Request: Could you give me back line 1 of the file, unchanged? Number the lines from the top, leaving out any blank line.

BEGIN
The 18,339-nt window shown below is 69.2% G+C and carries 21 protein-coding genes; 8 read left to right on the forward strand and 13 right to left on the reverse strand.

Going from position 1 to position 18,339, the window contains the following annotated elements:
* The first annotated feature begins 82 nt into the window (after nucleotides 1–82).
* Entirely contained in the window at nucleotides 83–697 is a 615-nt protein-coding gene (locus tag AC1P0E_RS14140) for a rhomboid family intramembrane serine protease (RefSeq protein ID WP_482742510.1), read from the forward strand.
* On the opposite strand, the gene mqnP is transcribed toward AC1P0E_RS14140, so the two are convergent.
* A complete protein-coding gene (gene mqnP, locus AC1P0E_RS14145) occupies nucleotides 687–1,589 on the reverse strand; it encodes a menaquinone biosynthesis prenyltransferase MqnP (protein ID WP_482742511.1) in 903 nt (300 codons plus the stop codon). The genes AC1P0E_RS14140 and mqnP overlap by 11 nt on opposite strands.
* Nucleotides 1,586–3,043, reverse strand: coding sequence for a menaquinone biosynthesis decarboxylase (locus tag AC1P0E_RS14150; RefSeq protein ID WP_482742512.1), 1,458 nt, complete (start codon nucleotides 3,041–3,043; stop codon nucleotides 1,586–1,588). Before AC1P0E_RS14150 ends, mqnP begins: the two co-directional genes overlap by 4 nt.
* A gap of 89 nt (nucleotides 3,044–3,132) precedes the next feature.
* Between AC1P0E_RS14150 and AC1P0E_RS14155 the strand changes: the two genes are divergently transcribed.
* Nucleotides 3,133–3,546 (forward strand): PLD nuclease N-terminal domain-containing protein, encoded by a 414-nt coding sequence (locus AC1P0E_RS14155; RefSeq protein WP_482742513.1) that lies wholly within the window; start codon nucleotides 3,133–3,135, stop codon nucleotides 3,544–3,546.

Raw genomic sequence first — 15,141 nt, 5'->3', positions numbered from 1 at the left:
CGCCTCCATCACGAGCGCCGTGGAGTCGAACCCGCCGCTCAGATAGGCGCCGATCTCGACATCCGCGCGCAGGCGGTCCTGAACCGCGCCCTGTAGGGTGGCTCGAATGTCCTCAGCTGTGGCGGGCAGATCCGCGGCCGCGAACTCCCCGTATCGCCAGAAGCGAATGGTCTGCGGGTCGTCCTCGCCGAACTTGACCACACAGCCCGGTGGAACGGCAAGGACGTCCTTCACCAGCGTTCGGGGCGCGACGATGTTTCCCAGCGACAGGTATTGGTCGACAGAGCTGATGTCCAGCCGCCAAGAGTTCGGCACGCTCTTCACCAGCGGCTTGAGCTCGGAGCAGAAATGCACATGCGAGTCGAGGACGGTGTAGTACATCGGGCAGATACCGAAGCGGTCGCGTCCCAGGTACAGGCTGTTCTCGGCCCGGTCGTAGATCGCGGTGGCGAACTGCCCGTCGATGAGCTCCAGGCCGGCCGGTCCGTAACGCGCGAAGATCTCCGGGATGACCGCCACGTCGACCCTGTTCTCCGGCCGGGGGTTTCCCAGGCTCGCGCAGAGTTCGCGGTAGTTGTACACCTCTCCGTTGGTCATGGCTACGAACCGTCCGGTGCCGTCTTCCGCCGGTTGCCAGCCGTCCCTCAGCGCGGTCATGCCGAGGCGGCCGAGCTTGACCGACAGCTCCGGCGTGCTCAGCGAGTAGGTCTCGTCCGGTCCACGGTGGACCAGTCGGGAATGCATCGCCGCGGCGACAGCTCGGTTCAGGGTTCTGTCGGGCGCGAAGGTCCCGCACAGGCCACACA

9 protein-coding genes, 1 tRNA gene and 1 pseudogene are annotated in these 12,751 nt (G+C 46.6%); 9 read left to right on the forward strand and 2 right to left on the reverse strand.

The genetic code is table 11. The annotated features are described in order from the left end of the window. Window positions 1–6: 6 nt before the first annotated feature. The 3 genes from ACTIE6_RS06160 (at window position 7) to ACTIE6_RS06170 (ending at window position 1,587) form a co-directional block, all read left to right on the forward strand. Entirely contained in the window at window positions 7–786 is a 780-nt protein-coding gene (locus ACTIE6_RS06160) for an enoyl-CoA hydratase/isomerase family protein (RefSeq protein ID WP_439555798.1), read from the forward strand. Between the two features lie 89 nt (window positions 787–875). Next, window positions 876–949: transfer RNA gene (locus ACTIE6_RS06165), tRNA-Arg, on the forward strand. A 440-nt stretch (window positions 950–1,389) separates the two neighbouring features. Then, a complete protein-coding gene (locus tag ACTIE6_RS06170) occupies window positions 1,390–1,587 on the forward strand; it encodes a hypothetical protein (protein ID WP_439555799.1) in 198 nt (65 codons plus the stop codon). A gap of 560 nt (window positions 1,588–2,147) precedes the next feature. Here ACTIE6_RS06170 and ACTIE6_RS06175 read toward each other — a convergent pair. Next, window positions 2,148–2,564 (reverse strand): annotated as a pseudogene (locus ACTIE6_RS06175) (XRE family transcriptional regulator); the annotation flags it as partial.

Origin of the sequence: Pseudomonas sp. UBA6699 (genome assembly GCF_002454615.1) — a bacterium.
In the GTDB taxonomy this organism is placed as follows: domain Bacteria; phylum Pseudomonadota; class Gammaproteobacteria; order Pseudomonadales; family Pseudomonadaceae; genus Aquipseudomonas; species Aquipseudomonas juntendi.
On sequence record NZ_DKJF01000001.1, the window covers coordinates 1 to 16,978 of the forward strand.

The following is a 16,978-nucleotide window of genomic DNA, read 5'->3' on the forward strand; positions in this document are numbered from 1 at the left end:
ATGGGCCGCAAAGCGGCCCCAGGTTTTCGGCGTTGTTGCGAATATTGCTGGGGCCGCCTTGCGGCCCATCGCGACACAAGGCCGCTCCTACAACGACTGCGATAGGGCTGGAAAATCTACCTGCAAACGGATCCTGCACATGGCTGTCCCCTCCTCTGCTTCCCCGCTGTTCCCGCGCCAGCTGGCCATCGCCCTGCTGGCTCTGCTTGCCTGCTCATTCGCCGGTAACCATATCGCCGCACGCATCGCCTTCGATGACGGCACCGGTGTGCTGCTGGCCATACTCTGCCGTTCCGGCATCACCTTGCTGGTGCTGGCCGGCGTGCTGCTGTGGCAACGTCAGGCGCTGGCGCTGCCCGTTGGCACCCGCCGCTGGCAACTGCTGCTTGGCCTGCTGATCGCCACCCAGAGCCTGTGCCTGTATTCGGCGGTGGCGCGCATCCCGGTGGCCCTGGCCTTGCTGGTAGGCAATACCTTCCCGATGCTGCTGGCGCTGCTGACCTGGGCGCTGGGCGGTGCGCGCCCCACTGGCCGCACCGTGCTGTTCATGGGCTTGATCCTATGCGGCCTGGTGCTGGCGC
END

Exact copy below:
The 18,339-nt window shown below is 69.2% G+C and carries 21 protein-coding genes; 8 read left to right on the forward strand and 13 right to left on the reverse strand.